Thursday, December 29, 2011

Notes From the Field -- A New Year

Traditionally, the turning of a New Year is occasion for a glance back and a look forward. Maybe that’s ‘cause short days and long nights leave little else to do but contemplate past mistakes while planning new ones.

As many of you recover from holiday merriment and the gauzy hangover of our annual indulgence in peace on earth good will towards men, this seems an appropriate time to take it easy on this blog business for a few weeks, as before us loom hard months stretched through the depths of a dark season.

High noon @ Bobcat Lake

I’ve film to work though, portfolios to compile & and submit, research to dig deeper into and plans to be finalized -- including a February visit to a special place reached only across Superior ice, a foray for which I’d best be well prepared.

I ought also make time to do some printing. Even with the reaper of digital facility leavening photographic excellence down to meager measures like pixels & screen resolution, an image isn’t a work of fine art until laid down on  paper, when its luminous quality can be judged beneath balanced light. After all, the core gig here is to make lasting art. What’s already in hand must be properly assessed before making more or risk being buried beneath a massive pile of undifferentiated effort.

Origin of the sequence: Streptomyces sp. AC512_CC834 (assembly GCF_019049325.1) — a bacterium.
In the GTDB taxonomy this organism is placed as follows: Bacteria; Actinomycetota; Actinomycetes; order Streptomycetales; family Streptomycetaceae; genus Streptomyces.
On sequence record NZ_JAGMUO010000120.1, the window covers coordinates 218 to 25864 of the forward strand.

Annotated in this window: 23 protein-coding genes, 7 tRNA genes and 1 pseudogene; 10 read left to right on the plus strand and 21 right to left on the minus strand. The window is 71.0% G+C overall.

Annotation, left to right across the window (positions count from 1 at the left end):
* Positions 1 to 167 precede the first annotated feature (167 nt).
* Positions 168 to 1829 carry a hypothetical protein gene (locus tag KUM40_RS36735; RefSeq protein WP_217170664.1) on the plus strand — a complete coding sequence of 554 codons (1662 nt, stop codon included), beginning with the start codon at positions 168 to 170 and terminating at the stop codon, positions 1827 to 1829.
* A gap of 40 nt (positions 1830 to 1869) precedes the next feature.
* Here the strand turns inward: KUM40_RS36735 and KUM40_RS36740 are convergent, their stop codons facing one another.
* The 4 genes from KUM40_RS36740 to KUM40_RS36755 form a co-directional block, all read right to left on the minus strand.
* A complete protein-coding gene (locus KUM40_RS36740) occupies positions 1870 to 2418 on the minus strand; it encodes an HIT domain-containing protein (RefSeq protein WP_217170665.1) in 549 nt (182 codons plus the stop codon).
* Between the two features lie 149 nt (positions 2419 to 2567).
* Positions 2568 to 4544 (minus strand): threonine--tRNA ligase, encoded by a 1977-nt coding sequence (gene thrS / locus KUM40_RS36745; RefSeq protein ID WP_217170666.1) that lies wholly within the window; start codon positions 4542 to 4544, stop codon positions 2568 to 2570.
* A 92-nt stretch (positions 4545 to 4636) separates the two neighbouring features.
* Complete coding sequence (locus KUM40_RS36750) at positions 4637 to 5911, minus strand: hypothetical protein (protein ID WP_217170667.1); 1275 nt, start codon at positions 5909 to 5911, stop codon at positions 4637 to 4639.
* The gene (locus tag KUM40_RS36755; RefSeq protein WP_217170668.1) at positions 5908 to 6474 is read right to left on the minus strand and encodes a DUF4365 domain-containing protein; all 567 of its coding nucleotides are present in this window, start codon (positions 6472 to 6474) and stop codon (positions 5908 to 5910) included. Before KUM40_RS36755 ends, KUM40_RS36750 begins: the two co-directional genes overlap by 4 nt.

The next ten months or so will demand everything I’ve got and it’d be wise to make myself ready to push on through, so for a few weeks these posts will be…well, shorter at least. Then we’ll more deeply engage this Odyssey already well begun.

These are the most interesting of times around the Superior basin -- fraught with difficulty and offering too little authentic promise to meet the challenge. 

That means there’ll be a lot for us to see. 

Together we’ll take well worn roads to familiar places for a fresh look at those, considering modern times. We'll also broaden our horizons by wandering paths less traveled and even blaze new trail now and again through the complex wilderness of landscape and culture, just to see what’s there.